I still remember the moment when I went to school and I saw a swastika drawn up on the whiteboard. Why did someone think it was okay to draw such a hateful symbol? That day changed something in me; I began looking at the world and at people in a different way, wondering what people were truly thinking. Not long after, I started frequently hearing about religious attacks spreading hate, violence and pain. I thought to myself, how is it possible that in a world so advanced, we are still set back by prejudice and hatred? Is there any hope for change? That’s when I think about Yitzhak Rabin’s legacy and I am fueled with optimism and motivation. Rabin had a long military career, culminating as the Israel Defense Forces commander-in-chief. He fought in many wars and defended Israel on the battlefield. But after so long spent in war, Rabin saw a different way, a better way. His new goal was for his people to live in peace and not violence.

Peace has many definitions, but one of them is the ability to accept others. Rabin believed that no two people are alike and no two nations are alike, but one thing which we can all share is the value of human life, or as he would put it, the “Sanctity of Life.” Rabin’s efforts resulted in a peace treaty with Jordan and negotiations of peace with Palestine. His perseverance and hard work led to the betterment of the Middle East, and the world as a whole. Peace and acceptance of others are prevalent topics in the United States today. Even here in the United States we are often not accepting of others. This is clearly shown in the unequal pay and treatment women receive, LGBTQ discrimination and Black and hispanic discrimination. Today, more than ever, we need more leaders like Yitzhak Rabin. Leaders who tear down boundaries between people and bring us together as a human race in which all lives matter.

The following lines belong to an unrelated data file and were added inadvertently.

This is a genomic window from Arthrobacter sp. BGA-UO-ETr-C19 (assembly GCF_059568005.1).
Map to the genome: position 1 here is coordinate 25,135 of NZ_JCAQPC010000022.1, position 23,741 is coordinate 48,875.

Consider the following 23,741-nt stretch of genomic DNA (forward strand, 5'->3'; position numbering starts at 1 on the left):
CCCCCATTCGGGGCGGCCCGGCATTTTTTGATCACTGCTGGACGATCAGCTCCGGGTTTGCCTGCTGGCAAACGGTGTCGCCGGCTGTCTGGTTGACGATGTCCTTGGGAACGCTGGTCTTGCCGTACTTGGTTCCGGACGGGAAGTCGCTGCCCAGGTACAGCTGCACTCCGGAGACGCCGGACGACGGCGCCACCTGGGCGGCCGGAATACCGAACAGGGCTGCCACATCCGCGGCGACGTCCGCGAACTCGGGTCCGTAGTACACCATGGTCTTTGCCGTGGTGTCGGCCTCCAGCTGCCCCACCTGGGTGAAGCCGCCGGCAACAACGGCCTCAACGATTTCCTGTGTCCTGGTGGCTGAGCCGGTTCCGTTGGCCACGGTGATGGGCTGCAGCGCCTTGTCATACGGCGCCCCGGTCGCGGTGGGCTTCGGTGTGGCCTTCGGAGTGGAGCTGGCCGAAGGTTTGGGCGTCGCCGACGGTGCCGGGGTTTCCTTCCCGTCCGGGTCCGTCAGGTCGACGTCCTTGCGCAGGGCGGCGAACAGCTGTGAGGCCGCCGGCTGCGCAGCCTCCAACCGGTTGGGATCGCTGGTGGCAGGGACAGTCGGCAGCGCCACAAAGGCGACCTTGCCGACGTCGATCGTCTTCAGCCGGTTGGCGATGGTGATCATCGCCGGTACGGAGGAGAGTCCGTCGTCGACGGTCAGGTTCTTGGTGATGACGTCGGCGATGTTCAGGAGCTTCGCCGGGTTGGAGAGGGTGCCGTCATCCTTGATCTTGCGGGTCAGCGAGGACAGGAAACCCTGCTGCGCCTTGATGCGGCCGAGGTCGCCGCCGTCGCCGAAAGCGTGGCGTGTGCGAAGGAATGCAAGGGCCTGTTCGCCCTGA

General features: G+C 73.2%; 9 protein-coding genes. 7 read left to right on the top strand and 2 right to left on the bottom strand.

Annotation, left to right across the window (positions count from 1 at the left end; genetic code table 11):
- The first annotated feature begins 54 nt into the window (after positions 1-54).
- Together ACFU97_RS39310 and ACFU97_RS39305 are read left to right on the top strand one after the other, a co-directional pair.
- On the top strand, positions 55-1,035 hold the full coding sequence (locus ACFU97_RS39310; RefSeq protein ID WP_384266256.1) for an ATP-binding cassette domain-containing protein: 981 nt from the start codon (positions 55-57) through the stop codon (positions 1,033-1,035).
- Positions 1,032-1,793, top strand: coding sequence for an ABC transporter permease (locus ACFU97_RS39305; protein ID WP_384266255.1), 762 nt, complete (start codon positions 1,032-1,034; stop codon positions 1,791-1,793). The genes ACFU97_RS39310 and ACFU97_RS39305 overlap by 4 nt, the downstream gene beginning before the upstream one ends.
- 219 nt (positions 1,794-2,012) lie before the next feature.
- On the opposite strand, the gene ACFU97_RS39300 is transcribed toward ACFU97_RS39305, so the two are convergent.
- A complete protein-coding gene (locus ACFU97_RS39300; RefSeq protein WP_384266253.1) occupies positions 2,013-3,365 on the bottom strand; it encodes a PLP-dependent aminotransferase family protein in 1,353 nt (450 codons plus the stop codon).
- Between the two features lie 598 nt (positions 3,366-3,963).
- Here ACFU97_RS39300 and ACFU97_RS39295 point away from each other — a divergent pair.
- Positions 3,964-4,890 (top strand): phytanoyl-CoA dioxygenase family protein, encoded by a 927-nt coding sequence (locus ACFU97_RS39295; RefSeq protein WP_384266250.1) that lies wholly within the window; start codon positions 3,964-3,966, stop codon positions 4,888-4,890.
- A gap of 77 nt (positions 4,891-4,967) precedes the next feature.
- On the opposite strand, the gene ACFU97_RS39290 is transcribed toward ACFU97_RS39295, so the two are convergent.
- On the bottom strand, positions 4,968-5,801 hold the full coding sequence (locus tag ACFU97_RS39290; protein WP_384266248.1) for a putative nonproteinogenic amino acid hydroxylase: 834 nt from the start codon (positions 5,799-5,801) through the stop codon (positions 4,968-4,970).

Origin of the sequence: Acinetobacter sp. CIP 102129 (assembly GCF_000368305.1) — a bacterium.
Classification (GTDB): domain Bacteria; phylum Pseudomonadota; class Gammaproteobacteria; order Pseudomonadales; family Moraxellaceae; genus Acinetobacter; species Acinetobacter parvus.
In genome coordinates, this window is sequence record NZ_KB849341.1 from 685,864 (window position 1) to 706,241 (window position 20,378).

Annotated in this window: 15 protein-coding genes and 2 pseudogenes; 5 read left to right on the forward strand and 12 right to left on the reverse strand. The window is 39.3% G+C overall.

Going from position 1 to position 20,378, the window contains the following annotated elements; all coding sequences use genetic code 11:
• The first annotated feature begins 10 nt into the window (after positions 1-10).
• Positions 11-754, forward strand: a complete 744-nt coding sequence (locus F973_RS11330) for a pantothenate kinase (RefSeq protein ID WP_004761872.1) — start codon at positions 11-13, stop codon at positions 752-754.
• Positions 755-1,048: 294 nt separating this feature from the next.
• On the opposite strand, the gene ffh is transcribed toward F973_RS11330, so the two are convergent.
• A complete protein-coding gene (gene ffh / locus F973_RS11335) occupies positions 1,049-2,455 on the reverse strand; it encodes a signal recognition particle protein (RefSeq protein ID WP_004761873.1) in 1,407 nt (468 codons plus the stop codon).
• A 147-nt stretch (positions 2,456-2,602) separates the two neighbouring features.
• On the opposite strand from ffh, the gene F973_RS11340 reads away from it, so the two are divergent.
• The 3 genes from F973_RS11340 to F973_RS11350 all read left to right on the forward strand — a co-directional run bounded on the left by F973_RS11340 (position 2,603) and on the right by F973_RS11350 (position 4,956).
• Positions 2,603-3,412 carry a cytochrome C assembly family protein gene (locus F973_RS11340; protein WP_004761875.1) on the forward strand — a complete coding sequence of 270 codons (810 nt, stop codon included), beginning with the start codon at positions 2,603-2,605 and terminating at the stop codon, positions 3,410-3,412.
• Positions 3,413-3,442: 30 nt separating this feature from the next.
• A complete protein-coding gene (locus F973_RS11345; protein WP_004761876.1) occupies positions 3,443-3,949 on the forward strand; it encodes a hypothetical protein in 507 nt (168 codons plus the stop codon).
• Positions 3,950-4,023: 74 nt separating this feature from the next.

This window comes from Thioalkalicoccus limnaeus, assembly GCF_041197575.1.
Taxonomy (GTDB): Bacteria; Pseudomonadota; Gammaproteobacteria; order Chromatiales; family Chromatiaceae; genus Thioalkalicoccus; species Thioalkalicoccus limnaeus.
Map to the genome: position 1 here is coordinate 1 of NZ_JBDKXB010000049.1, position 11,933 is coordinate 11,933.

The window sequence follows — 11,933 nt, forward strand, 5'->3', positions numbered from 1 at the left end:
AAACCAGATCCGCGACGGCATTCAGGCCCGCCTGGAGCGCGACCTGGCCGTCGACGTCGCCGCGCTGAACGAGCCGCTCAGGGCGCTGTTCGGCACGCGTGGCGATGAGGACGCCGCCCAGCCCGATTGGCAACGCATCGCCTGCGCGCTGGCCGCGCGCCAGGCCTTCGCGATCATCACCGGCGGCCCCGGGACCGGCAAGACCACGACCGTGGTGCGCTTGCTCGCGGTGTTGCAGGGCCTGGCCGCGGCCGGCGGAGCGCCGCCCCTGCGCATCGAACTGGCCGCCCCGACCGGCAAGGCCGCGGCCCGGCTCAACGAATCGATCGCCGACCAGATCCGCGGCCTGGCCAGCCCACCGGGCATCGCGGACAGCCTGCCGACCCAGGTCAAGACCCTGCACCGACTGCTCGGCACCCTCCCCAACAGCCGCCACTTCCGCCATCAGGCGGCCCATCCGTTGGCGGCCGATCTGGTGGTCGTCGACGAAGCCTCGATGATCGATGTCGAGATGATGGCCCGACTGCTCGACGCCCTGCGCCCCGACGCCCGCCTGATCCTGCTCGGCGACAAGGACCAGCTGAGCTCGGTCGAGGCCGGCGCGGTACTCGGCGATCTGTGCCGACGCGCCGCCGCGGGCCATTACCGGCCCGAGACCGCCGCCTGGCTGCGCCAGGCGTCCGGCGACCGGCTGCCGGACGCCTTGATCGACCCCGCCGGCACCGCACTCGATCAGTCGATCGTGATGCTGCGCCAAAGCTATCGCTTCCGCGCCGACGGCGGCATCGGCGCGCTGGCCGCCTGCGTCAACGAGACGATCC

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I want to live in a country where I can be proud to say that everyone is equal and is being treated fairly. I try emulating Rabin’s legacy by standing up for what I believe, but also by being open to listening to others who have other views and by being flexible enough to change. As a counselor at the Israeli scouts, I help Israeli Americans like me to understand our roots and create our own identity, while respecting and listening to those who are different from us. I want to live up to Rabin’s legacy of peace and to give people hope for a future without war, a future where people can look at each other with acceptance and love. Anyone can change, and believing in yourself is the most important thing of all. This is Rabin’s legacy; this is Israel’s legacy, and I hope that one day it will be my legacy too.

Dorin Artzi from Brookline is a student at Brookline High School.

The Consulate General of Israel to New England held an essay contest for high school students from New England to mark the 25th anniversary of late Israeli Prime Minister Yitzhak Rabin’s assassination.

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